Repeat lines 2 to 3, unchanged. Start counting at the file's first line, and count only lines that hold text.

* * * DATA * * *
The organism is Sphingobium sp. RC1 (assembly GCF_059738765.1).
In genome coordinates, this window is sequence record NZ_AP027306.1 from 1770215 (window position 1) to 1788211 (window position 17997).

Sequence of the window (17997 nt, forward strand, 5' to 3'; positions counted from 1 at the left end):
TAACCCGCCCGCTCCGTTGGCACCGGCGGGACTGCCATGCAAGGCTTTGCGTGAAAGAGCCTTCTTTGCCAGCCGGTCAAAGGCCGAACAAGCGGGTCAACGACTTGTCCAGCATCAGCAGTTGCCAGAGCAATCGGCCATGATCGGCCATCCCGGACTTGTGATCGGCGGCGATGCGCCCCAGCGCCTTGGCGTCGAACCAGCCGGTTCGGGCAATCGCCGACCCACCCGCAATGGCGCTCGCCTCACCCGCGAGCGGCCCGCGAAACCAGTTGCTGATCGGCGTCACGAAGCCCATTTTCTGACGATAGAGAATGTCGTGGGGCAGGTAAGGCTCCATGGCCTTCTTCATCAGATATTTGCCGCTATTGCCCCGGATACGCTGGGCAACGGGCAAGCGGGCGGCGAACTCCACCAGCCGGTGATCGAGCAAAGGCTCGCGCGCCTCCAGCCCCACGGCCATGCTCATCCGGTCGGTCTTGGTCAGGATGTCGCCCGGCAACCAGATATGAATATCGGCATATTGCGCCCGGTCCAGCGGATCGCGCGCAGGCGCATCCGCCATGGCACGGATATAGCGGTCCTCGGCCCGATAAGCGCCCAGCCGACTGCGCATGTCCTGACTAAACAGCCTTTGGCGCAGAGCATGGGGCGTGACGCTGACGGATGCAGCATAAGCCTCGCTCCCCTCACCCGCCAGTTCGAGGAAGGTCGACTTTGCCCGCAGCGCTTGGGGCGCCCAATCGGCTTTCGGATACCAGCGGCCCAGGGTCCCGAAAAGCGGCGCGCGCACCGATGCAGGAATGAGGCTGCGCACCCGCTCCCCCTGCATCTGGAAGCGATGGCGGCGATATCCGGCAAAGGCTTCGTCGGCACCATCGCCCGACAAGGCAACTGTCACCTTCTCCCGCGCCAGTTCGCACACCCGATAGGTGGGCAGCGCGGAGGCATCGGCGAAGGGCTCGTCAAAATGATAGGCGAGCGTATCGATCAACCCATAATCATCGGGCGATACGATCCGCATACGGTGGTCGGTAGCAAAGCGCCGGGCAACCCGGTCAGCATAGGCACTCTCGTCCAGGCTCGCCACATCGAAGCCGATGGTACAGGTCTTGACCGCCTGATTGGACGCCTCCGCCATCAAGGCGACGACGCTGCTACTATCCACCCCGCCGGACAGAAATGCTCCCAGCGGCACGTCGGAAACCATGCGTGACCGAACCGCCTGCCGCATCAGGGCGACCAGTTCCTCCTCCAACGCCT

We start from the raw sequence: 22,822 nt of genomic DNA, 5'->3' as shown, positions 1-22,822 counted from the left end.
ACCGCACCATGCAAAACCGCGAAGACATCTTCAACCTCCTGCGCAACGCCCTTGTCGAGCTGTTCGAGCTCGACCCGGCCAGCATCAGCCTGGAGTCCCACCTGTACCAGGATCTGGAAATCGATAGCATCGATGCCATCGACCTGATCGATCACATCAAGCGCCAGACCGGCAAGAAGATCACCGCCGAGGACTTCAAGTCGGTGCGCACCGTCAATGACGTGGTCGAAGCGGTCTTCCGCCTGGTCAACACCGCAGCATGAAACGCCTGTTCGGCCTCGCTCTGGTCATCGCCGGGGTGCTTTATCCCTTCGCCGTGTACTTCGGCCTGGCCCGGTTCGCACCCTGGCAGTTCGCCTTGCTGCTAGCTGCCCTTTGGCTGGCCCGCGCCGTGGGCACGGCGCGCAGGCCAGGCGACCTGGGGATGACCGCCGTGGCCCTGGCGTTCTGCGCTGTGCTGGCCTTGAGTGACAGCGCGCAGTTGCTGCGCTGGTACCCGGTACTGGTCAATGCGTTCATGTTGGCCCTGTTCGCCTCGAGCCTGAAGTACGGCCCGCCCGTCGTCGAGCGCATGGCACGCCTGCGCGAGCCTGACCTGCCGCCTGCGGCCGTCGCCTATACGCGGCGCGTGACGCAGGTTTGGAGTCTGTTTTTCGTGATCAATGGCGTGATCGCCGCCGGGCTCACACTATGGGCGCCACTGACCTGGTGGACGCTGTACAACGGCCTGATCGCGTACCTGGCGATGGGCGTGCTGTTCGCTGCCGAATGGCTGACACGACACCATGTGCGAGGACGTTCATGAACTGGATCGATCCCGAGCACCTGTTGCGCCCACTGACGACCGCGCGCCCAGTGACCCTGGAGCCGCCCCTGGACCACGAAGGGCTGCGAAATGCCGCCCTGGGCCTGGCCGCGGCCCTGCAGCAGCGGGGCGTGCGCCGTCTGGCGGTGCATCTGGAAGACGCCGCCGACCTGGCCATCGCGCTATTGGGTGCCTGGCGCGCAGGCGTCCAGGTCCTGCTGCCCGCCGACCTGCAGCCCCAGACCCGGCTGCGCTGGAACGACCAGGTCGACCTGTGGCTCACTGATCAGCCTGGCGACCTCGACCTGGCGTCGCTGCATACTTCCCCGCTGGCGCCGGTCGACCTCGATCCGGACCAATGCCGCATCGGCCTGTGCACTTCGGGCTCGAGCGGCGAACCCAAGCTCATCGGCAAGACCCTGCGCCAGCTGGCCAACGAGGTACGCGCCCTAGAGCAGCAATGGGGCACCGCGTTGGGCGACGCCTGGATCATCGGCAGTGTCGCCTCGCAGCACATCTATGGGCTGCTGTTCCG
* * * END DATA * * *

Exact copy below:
In genome coordinates, this window is sequence record NZ_AP027306.1 from 1770215 (window position 1) to 1788211 (window position 17997).

Sequence of the window (17997 nt, forward strand, 5' to 3'; positions counted from 1 at the left end):